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Solar Physics

, Volume 23, Issue 1, pp 13–17 | Cite as

The solar abundance of gold

  • John E. Ross
  • Lawrence H. Aller
Article

Abstract

From 13 scans obtained with a double-band pass spectrograph at the Snow telescope at Mount Wilson, interpreted by the method of spectral synthesis, the abundance of gold turns out to be log [N(Au)/N(H)] + 12 = 0.70, assuming loggf = − 0.57.

Keywords

Gold Spectral Synthesis Solar Abundance 
These keywords were added by machine and not by the authors. This process is experimental and the keywords may be updated as the learning algorithm improves.

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References

  1. Aller, L. H.: 1968, Trans. Astron. Soc. Australia 1.Google Scholar
  2. Corliss, C. H. and Bozman, W. R.: 1962, Experimental Transition Probabilities for Spectral Lines of Seventy Elements, N.B.S. Mono. Nr. 53, Washington, D.C., U.S. Government printing office.Google Scholar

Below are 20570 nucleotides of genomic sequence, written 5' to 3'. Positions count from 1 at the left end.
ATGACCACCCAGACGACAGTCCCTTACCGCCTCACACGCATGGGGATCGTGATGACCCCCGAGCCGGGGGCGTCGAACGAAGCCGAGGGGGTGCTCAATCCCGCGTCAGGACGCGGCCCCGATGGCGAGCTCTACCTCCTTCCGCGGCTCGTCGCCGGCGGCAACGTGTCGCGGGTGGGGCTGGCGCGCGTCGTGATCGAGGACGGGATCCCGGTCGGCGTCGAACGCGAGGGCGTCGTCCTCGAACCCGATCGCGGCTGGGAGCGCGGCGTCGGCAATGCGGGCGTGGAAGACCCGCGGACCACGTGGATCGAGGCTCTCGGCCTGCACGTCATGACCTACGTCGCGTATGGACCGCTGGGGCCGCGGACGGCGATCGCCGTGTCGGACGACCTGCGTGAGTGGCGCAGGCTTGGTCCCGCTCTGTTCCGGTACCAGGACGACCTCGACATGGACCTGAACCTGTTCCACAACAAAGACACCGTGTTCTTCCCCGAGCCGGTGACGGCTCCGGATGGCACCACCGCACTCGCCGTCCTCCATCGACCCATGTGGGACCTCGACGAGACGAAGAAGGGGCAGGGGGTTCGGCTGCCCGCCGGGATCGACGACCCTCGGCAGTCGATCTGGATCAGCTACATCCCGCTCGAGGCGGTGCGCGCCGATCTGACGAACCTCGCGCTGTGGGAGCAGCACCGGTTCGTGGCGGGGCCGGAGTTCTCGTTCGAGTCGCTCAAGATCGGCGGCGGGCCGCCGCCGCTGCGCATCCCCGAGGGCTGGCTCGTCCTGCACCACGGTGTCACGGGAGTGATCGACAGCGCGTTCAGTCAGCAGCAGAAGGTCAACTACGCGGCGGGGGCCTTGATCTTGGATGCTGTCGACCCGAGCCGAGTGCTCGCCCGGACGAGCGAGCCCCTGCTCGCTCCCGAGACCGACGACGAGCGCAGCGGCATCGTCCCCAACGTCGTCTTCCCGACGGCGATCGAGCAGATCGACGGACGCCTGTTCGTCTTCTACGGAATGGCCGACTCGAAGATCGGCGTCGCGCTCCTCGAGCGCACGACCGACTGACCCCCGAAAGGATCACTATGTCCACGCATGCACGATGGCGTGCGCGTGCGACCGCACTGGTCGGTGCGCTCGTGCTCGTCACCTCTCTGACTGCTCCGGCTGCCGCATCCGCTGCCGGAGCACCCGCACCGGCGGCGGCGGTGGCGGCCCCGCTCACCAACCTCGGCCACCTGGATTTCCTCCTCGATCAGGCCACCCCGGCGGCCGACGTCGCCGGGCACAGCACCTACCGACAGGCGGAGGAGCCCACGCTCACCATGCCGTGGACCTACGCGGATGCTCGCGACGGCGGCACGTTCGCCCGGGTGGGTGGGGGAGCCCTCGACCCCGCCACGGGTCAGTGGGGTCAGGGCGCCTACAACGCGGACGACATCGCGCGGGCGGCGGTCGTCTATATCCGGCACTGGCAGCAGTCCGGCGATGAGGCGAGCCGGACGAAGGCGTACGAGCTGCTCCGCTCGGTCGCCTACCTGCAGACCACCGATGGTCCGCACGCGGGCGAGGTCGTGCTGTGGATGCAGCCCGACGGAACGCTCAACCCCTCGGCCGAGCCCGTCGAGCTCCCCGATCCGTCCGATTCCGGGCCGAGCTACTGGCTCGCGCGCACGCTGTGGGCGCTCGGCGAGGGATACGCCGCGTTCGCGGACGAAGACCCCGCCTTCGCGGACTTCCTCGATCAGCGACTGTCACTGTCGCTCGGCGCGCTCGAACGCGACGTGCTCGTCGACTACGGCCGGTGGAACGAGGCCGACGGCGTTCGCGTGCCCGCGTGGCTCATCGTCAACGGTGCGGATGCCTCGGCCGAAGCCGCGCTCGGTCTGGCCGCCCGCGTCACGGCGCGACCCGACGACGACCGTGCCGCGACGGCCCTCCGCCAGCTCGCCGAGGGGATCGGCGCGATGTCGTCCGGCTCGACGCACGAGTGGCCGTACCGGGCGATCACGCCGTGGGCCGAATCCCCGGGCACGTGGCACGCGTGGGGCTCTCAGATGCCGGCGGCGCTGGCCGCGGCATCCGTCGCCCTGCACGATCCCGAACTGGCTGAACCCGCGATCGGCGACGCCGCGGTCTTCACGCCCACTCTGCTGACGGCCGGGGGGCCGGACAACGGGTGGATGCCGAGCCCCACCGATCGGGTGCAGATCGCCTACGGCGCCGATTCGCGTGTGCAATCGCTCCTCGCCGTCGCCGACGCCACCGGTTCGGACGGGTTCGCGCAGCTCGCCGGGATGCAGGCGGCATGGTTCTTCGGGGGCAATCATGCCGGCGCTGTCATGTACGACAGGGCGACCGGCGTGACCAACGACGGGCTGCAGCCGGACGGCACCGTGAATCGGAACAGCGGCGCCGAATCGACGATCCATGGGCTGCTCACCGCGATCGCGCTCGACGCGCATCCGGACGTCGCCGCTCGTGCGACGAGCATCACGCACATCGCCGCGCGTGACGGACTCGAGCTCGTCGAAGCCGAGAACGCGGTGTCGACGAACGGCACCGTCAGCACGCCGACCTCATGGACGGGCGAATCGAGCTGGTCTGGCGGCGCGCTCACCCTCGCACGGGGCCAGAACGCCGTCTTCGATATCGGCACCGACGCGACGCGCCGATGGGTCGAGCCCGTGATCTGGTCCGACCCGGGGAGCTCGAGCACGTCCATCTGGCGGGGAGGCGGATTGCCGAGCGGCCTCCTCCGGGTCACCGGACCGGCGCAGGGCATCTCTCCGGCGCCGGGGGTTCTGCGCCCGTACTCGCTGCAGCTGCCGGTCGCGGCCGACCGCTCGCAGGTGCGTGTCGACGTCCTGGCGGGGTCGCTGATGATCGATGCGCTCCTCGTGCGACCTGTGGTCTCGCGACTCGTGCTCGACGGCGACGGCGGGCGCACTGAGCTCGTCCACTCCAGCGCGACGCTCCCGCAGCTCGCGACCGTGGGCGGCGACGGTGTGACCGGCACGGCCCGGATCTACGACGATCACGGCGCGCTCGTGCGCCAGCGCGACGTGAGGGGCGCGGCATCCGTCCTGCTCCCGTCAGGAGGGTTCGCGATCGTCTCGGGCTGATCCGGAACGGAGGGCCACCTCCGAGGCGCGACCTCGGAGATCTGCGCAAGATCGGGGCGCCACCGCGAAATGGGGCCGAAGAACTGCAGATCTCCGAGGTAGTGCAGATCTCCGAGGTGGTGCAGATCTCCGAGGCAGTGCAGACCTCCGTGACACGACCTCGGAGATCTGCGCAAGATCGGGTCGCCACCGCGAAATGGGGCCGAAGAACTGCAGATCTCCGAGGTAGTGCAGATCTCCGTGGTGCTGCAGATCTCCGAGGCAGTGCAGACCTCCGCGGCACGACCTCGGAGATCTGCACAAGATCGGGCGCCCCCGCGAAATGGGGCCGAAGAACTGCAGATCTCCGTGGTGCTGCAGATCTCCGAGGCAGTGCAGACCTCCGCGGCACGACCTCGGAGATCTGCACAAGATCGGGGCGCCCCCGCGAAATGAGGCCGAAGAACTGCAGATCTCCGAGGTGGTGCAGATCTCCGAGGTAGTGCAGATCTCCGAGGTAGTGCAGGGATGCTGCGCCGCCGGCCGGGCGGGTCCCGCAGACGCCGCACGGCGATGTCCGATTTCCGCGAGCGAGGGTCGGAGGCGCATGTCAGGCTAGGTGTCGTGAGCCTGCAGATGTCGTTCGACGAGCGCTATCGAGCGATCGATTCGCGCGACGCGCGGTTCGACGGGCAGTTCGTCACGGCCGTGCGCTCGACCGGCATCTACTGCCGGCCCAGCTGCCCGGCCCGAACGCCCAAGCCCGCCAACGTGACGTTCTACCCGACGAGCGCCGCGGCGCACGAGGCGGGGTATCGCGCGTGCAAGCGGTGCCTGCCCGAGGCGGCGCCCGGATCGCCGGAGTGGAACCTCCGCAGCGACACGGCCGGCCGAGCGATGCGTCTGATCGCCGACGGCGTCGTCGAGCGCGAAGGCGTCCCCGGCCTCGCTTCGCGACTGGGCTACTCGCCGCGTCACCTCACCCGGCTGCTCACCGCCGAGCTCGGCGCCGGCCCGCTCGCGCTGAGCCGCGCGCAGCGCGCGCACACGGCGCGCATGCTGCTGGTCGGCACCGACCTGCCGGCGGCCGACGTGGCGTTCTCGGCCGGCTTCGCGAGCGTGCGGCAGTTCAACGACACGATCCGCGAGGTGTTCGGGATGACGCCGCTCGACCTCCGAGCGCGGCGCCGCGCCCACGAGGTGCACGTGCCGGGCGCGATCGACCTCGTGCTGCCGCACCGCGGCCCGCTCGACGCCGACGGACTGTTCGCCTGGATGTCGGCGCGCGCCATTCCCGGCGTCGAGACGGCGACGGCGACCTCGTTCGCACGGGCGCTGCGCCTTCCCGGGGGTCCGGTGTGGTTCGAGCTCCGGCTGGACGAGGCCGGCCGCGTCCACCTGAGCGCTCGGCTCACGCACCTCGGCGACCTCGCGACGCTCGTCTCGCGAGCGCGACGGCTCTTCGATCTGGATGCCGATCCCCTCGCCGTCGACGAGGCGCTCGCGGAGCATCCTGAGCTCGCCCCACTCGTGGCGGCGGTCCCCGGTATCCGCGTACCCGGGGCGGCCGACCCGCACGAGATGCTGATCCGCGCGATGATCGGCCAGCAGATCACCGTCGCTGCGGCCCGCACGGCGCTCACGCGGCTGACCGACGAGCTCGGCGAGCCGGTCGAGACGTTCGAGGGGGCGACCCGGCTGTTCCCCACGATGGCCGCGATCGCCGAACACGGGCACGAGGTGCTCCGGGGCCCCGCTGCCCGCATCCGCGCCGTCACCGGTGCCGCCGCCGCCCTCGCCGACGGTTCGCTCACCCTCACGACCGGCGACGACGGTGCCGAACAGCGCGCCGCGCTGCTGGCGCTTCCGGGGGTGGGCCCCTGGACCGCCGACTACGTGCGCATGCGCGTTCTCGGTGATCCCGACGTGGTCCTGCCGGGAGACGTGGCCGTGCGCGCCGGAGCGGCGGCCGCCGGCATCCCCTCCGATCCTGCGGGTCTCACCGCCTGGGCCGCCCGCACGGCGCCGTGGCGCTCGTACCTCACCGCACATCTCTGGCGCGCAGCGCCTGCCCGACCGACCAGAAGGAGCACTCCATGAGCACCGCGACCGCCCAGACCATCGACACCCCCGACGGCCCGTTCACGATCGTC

3. Grevesse, N., Blanquet, G., and Boury, A.: 1967, Paris Symposium on Abundance of Elements.Google Scholar
  4. Lawrence, G. M., Link, J. K., and King, R. B.: 1965, Astrophys. J. 141, 293.Google Scholar
  5. Moise, N. L.: 1966, Astrophys. J. 144, 774.Google Scholar
  6. Penkin, N. P. and Slavenas, L.-Yu.: 1963, Opt. Spectrosc. 15, 3.Google Scholar
  7. Ross, John E.: 1971, quoted in Aller, L. H., Atoms, Stars and Nebulae, Harvard University Press, Cambridge.Google Scholar

Copyright information

© D. Reidel Publishing Company 1972

Authors and Affiliations

  • John E. Ross
    • 1
  • Lawrence H. Aller
    • 1
  1. 1.University of CaliforniaLos AngelesU.S.A.

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